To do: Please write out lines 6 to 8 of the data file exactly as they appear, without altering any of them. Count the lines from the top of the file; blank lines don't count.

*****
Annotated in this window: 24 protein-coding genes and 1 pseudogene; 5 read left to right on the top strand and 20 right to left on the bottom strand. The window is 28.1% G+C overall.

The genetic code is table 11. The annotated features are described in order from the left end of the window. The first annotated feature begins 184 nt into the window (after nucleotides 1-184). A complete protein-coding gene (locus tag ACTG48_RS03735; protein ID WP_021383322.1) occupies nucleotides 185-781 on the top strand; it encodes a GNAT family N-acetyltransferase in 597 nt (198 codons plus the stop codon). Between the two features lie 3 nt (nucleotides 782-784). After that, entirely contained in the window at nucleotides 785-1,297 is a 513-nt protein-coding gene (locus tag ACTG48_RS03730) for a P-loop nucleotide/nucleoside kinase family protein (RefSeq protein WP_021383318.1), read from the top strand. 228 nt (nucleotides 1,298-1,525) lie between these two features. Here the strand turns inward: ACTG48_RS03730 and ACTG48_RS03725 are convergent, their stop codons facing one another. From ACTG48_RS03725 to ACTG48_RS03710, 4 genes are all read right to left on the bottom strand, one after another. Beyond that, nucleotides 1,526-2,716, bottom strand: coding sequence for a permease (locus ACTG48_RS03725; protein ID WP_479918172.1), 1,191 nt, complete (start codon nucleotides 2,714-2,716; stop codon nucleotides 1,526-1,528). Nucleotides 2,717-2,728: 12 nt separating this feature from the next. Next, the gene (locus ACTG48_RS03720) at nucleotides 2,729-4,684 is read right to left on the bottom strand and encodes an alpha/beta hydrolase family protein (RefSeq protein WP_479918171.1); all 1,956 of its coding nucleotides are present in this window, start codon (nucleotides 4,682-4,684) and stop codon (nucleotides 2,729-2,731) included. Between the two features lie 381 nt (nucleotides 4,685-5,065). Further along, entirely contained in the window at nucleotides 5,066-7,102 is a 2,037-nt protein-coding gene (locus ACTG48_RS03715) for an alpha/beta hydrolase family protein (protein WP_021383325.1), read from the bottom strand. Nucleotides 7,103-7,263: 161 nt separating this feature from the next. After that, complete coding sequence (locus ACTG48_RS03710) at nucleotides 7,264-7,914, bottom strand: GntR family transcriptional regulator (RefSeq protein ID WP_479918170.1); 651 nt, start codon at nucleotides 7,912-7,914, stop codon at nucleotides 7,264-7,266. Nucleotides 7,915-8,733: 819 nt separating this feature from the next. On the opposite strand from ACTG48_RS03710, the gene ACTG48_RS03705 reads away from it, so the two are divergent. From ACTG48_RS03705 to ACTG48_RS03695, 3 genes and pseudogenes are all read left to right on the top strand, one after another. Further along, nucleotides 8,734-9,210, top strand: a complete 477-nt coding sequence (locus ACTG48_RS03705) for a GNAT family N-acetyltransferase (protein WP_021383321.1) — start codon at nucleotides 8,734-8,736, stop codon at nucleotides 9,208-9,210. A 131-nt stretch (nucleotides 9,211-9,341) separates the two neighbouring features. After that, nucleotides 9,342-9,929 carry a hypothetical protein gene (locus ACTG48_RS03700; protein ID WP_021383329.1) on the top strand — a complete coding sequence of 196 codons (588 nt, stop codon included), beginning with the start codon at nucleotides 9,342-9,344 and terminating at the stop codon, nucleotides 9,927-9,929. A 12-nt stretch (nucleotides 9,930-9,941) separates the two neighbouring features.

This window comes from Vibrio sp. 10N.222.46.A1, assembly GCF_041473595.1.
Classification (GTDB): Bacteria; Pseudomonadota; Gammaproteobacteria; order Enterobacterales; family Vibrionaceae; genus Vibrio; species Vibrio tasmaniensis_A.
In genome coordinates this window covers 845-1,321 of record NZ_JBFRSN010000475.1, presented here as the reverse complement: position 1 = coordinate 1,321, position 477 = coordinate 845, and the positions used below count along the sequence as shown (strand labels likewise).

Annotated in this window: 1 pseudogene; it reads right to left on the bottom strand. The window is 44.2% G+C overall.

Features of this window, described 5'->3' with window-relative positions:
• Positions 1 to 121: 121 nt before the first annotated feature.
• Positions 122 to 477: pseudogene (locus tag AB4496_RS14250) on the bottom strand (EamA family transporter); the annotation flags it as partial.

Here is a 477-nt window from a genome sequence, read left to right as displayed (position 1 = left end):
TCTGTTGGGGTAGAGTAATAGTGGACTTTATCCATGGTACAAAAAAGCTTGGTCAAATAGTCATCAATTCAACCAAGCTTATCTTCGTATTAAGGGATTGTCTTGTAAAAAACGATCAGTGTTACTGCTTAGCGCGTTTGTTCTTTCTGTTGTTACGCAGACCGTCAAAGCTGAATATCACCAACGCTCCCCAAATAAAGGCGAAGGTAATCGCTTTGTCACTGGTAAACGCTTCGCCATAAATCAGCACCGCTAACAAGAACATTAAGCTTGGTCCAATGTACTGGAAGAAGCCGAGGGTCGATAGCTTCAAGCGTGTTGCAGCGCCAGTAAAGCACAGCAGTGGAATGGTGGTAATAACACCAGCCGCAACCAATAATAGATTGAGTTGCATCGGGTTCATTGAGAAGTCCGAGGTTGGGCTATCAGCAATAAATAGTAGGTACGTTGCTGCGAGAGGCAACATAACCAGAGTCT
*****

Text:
Annotated in this window: 1 pseudogene; it reads right to left on the bottom strand. The window is 44.2% G+C overall.

Features of this window, described 5'->3' with window-relative positions:
• Positions 1 to 121: 121 nt before the first annotated feature.